The other night while watching TV with my daughter she started to sing along with the FreeCreditReport.com song. Pretty catchy, I thought. Smart marketing, too. Unlike many ads which are creative but leave you with no way to remember which company or product they are promoting (just watch TV for 30 minutes and count how many ads actually connect directly with the product), this one uses the name right in the song. So you’ll always remember the website while you are singing. Kind of like the Aflac duck quacking the name of the company.
Okay, so the marketing is well done…the song is easy to remember…and so is the website.
But what about the product?
Is their free credit report really free?
Sadly, free doesn’t always mean free these days. Sometimes it does mean free. But sometimes it means “free but…”. Like “free but…you have to pay for shipping.” Or “free but you must buy something else first.” Or in this case “free but you need to sign up for a monthly service.” I don’t know about you, but to me free should mean “free.”
And when it comes to credit reports or credit repair, there is even more to this story. The average consumer is bombarded with credit card offers. Even if they are not in a good financial position and will only get deeper into debt. Most people have no idea what their credit score is or what it really means. Of course, that doesn’t make the advertisers the bad guys. But it’s hard for some people to weed through the “fluff” to find the answers they need.
On that note, here are some interesting points that the free credit report TV commercials don’t tell you:
1) Like I said earlier, in order to get the free credit report you must sign up for paid credit monitoring service, that is billed monthly. Sure, they say you can cancel at any time. And that is a nice option. But how many people forget to do this? Or think that they actually need to the service? Is monthly credit monitoring a rip-off? No, it can be meaningful, especially if you’ve have trouble with other people stealing your credit cards. But for most people it is simply a service you don’t need.
2) You can get free credit report – for free! The credit bureaus have set up a service at annualcreditreport.com that allows consumers to get one copy of their credit report from each of the 3 credit bureaus each year – for free, with no catches. They have done this to comply with the Fair Credit Reporting Act, and this is the only authorized site. You can get all 3 at once, or spread them out and request a different one every 3-4 months (and in a way, do your own credit monitoring). Also, if you are ever turned down for credit or a loan, you can request a free copy of your credit report to get an idea of why you were turned down.
3) what to do once you get credit report. If you’ve never looked at your credit report, it’s kind of interesting – it shows your payment history, open accounts, closed accounts, balances. It’s a strange feeling seeing your financial life broken down into a bunch of numbers. But once you get past the “cool factor” you need to decide what to do with this information. Frame it? Stick it in a drawer? Toss it in the trash? Nope, none of the above. First, you need to look carefully for errors. Check out your name, account histories and balances, open/closed accounts. And if you find any errors you need to either fill out the dispute form or write a letter requesting that the errors be corrected. Then…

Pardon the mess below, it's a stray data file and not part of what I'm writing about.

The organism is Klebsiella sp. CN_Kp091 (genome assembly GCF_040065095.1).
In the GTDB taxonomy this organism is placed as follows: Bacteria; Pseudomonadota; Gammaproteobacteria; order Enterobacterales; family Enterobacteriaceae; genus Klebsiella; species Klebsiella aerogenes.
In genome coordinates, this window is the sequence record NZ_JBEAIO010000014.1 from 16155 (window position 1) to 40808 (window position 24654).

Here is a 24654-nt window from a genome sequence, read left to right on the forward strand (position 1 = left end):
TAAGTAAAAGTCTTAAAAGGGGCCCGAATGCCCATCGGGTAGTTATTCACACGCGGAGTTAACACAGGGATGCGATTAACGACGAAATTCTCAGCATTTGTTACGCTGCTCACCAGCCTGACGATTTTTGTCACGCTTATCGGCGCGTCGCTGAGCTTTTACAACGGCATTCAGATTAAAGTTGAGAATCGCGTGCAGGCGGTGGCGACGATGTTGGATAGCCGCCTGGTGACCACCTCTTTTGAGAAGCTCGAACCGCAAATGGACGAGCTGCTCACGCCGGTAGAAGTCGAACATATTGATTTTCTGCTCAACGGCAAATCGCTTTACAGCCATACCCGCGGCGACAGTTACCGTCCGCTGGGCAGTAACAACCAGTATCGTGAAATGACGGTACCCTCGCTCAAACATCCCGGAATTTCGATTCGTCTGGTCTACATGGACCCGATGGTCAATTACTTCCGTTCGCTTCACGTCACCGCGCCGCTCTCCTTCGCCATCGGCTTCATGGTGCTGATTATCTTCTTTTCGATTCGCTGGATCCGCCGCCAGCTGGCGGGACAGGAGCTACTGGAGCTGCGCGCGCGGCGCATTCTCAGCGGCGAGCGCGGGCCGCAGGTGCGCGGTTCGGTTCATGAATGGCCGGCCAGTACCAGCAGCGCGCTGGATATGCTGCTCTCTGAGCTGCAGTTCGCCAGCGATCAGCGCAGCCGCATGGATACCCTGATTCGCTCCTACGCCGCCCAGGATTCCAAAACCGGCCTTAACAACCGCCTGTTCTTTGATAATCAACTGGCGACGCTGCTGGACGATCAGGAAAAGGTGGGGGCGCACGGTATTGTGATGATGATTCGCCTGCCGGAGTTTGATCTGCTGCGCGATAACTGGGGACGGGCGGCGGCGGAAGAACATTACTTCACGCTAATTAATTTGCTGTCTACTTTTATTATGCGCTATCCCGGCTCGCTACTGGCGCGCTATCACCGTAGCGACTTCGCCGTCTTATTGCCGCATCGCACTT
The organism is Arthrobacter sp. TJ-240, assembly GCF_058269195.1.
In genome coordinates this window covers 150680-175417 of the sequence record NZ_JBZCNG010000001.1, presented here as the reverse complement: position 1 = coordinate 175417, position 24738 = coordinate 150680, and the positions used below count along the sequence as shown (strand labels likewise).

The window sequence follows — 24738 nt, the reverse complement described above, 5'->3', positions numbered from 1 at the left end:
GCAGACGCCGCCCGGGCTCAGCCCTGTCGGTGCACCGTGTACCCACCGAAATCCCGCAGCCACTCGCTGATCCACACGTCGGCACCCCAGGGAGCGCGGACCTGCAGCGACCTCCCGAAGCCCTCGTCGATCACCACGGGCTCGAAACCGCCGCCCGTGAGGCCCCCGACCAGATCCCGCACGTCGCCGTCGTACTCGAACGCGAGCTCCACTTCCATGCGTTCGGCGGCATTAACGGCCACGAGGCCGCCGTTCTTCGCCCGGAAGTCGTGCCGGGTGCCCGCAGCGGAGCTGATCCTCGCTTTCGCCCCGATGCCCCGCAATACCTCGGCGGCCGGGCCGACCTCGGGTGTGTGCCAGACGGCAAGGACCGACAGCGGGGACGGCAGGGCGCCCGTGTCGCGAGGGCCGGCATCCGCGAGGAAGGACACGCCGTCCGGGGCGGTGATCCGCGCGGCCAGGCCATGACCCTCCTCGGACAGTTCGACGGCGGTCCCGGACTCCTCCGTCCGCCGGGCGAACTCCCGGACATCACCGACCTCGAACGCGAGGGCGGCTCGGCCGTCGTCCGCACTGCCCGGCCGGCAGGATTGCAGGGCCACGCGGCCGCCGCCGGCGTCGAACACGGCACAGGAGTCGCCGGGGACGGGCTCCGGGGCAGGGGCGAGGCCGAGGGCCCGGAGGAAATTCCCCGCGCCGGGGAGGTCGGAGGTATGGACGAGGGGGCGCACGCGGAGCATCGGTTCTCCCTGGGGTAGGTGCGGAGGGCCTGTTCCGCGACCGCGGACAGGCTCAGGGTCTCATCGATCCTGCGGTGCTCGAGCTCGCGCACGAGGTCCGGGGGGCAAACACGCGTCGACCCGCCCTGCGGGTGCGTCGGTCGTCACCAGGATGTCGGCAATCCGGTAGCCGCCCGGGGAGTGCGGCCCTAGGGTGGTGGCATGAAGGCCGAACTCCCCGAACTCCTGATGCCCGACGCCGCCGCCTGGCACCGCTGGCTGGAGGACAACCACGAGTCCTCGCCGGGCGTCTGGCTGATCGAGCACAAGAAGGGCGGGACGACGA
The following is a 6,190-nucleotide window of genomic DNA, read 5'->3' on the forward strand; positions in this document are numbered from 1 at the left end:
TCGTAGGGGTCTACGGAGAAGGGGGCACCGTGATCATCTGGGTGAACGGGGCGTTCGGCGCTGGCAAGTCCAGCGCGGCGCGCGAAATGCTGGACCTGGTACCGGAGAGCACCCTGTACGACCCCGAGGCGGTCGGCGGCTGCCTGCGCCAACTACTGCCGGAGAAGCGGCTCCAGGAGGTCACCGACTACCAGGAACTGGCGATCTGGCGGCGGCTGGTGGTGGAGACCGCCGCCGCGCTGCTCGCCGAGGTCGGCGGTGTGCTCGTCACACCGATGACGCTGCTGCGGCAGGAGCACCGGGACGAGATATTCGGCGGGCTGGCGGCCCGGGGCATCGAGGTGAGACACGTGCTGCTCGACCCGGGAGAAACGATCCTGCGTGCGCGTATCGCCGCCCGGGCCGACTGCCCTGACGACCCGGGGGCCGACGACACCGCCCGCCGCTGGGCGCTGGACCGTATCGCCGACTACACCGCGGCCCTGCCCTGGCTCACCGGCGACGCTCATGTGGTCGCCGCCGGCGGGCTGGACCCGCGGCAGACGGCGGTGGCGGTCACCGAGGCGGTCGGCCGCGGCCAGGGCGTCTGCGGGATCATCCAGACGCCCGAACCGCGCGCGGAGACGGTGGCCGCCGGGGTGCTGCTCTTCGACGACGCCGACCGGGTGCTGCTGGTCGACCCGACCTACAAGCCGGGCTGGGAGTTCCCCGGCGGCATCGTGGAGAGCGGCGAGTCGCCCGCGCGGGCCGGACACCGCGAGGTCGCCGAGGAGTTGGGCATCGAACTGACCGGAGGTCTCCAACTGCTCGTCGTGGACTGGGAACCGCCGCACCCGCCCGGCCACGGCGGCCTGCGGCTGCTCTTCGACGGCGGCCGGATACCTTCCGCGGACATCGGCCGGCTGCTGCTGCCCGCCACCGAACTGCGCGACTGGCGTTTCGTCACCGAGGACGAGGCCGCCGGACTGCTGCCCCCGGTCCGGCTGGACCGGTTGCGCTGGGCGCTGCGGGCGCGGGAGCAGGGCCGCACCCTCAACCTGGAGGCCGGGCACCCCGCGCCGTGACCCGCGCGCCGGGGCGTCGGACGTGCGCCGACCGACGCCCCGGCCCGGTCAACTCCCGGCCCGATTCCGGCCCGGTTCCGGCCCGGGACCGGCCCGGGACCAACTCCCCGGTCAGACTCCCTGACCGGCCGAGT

4) You CAN get bad credit removed. I know, the “experts” tell you that you have to wait 7 years for bad credit to fall off your report. Technically, that’s correct. But you can do a little more to speed up the process. And you can do it legally and ethically. What is this strategy? Ask the creditors to provide you with written verification that the item is correct. And if they can’t, then they must delete it. Don’t lie. Don’t give any excuses. Just ask for written verification. In most cases, they won’t do this and they’ll remove the bad credit. Again, there’s nothing unethical about this, you are just asking for proof.
5) How to avoid future credit problems. A colleague of mine used to say “credit cards don’t come with instructions on how to use them responsibly”. How true! All you need to do is apply for a card, and if your numbers fit you’ll get credit. For many people this is not a problem. But some people use credit cards as if they were cash. And figure they’ll pay off the charge when the bill comes … and then don’t. And you know what happens next – you carry a balance, get charged interest, and the balance grows. And the same happens next month, and before you know it your debt gets out of control. Then you miss a payment here, miss another payment there, and your credit score falls like a rock falling off a cliff!
That’s not to say that you shouldn’t use this product. For some people, it just might be the right solution. But the takeaway point to remember is that a catchy song, a flashy ad, or a memorable marketing campaign don’t always mean that the product is right for you. And it doesn’t always tell the entire story.
So, next time you hear the catchy free credit report song, realize that “free” isn’t always as good as it sounds.
Kris Bickell shares the financial tips he learned the hard way at Debt-Tips.com. Whether you need help getting out of debt, fixing your credit problems, or saving money, you’ll get honest answers to hep you become debt free.